One of the highlights in Venice is "Il Ballo del Doge", which has been held annually since 1994. Here, visitors experience a time long past and spend an evening full of extravagance, entertainment and of course excellent cuisine. Antonia Sautter creates a spectacular event as organizer and designer. Dressed in the elegant and elaborate costumes of the designer from her studio, guests celebrate an evening full of surprises. In addition to the costumes and the impressive decorations, more than 100 artists, great food, music and dance will delight the visitors.

Hotel tips:

A little away from the hustle and bustle of carnival, the Romantik Hotel Venissa Wine Resort in the heart of the lagoon welcomes its guests in the original Venice. Here you can relax in lovingly furnished rooms, enjoy a gourmet breakfast on the terrace with a fantastic view of the vineyards and experience unique culinary moments in the hotel's star-awarded cuisine, rounded off with the wines from the hotel's own vineyard.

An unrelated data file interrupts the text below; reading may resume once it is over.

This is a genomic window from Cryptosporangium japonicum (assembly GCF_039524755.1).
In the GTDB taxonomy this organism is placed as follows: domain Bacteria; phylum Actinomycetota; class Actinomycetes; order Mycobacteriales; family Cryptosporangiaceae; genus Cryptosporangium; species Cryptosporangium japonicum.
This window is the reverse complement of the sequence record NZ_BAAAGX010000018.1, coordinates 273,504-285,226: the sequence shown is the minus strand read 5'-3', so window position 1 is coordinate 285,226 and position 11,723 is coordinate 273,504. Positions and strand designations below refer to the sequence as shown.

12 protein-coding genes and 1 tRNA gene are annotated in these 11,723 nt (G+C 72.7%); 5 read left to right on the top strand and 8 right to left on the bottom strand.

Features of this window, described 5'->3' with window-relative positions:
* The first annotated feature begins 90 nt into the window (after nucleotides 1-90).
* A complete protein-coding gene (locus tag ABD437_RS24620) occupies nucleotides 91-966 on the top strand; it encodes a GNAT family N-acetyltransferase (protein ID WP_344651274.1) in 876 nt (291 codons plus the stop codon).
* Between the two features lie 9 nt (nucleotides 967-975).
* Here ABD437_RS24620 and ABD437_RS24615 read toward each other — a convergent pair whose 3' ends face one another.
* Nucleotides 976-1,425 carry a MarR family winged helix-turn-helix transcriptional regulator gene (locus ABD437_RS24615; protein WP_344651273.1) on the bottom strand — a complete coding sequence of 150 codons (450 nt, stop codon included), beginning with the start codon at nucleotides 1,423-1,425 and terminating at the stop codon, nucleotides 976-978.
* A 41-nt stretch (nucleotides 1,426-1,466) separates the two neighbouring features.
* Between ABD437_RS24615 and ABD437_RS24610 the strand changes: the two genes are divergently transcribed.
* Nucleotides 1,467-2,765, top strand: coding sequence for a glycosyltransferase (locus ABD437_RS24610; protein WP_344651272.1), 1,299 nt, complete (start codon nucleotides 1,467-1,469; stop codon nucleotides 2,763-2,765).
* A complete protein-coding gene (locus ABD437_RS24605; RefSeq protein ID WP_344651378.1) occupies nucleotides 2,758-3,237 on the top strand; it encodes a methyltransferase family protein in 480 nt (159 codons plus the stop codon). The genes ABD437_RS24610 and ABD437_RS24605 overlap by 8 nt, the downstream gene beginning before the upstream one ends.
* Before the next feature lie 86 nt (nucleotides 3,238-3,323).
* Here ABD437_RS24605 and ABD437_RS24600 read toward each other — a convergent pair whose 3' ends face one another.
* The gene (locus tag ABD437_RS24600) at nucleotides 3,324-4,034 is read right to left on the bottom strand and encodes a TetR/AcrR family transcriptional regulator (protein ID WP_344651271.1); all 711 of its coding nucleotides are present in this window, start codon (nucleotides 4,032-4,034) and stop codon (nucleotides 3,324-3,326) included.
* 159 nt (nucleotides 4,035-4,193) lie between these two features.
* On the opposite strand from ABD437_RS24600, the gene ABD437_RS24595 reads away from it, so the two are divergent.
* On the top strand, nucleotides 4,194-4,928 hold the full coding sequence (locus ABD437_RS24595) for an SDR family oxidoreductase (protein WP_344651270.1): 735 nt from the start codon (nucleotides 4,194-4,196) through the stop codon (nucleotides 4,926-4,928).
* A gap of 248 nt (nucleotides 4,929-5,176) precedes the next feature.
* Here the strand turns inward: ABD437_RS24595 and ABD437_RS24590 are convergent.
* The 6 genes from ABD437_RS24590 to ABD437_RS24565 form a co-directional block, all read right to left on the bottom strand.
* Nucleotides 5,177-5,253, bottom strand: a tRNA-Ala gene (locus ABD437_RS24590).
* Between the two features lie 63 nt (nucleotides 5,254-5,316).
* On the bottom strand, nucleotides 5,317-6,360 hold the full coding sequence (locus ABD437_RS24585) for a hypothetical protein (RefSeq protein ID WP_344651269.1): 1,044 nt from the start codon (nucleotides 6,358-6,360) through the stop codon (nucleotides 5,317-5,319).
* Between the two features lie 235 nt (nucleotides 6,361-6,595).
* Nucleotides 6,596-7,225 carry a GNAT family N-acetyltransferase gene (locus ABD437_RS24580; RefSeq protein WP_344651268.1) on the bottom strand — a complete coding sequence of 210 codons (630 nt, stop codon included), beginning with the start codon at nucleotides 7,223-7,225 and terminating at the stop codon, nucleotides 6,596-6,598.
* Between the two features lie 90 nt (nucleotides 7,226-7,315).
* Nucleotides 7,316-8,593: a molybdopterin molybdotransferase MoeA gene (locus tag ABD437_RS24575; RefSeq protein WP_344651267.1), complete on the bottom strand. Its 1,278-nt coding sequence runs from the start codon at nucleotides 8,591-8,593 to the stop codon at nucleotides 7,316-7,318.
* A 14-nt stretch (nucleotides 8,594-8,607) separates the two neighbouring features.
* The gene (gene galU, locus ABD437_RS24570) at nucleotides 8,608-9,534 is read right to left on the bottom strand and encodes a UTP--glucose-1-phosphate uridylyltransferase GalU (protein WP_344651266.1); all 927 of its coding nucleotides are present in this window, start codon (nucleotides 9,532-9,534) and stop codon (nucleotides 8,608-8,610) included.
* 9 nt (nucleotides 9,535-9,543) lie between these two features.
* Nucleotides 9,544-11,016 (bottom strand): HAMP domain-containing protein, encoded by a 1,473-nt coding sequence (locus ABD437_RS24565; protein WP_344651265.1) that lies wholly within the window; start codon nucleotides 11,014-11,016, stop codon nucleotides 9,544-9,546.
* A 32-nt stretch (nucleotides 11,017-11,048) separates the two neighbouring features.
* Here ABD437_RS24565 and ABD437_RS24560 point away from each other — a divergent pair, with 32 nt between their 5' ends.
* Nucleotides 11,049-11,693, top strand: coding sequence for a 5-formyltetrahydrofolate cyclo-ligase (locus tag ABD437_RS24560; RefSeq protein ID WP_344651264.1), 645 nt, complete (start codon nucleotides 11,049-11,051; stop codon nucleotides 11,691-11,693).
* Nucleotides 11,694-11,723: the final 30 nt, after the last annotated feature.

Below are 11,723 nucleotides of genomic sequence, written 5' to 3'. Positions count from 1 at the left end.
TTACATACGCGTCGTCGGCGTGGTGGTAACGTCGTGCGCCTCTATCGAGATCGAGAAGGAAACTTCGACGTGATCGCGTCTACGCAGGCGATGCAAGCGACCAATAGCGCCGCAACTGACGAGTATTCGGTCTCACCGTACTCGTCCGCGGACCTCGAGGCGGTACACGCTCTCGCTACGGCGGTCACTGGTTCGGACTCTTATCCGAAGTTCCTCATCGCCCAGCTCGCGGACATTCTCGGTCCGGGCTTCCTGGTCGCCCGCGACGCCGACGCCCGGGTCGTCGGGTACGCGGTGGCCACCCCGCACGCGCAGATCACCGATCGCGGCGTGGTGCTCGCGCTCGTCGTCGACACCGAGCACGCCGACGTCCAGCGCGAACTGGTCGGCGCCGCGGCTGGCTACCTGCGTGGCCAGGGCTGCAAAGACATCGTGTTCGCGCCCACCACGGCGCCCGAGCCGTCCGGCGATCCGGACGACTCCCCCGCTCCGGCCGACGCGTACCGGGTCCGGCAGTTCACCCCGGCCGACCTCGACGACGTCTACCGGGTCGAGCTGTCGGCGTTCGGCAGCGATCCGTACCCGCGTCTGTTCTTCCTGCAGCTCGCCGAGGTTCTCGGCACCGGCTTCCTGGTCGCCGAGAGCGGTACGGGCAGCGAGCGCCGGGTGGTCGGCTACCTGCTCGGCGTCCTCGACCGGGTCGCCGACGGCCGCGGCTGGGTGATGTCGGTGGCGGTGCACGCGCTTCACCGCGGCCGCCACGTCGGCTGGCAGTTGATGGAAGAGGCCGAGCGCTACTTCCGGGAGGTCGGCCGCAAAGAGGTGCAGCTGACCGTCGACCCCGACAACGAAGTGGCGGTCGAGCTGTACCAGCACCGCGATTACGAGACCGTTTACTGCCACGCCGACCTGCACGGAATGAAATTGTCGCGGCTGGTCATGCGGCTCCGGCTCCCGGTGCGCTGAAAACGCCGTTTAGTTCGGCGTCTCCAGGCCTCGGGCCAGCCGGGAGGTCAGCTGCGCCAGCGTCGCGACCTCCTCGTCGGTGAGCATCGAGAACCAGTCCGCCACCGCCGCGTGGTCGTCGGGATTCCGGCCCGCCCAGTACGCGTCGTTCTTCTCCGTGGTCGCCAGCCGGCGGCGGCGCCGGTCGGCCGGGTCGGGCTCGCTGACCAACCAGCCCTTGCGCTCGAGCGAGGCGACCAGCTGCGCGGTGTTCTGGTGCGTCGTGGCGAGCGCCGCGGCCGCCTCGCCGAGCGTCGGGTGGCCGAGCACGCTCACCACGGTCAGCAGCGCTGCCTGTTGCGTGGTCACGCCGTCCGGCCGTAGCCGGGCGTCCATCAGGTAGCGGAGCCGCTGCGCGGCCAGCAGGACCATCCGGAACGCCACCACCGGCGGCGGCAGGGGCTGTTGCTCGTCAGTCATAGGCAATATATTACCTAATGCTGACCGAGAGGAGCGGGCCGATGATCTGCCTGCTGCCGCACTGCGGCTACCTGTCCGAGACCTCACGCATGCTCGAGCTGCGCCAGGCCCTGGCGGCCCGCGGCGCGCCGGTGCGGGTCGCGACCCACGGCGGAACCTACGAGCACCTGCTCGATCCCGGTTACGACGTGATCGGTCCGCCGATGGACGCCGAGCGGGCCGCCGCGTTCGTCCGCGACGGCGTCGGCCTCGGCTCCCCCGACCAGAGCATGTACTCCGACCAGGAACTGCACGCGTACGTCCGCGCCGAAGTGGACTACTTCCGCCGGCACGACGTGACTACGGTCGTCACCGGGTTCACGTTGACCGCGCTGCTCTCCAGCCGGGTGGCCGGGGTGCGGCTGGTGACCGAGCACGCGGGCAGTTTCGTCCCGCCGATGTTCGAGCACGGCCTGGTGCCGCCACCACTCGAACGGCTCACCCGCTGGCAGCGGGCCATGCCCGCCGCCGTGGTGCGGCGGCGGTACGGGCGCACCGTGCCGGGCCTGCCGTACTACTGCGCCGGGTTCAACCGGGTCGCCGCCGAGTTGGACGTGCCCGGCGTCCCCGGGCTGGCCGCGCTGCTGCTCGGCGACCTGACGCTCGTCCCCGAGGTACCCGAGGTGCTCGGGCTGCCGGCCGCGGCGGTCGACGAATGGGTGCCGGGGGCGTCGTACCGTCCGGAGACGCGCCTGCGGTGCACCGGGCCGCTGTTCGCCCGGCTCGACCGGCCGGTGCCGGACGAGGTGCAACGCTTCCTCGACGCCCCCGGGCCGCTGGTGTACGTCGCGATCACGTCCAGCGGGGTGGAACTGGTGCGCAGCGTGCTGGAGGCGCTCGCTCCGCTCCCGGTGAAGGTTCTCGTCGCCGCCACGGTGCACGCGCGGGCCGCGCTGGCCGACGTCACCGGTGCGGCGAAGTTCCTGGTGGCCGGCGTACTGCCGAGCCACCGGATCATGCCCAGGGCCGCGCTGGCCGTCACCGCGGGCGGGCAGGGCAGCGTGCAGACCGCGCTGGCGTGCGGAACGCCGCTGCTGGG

The Romantik Hotel Casa Burano welcomes guests on the island of Burano in one of the most beautiful areas of the city. Here you will experience a relaxing stay in idyllic rooms right next to the lagoon, housed in small colourful houses along the canal.

In an idyllic location, about 15 kilometres from Venice, the Romantik Hotel Villa Margherita in Mira is situated directly on the Brenta River. In the stately 17th century building with its spacious park, you can relax after an exciting day in Venice. The restaurant Margherita spoils guests with fresh, traditional dishes and selected wines of the Veneto.

Rio de Janeiro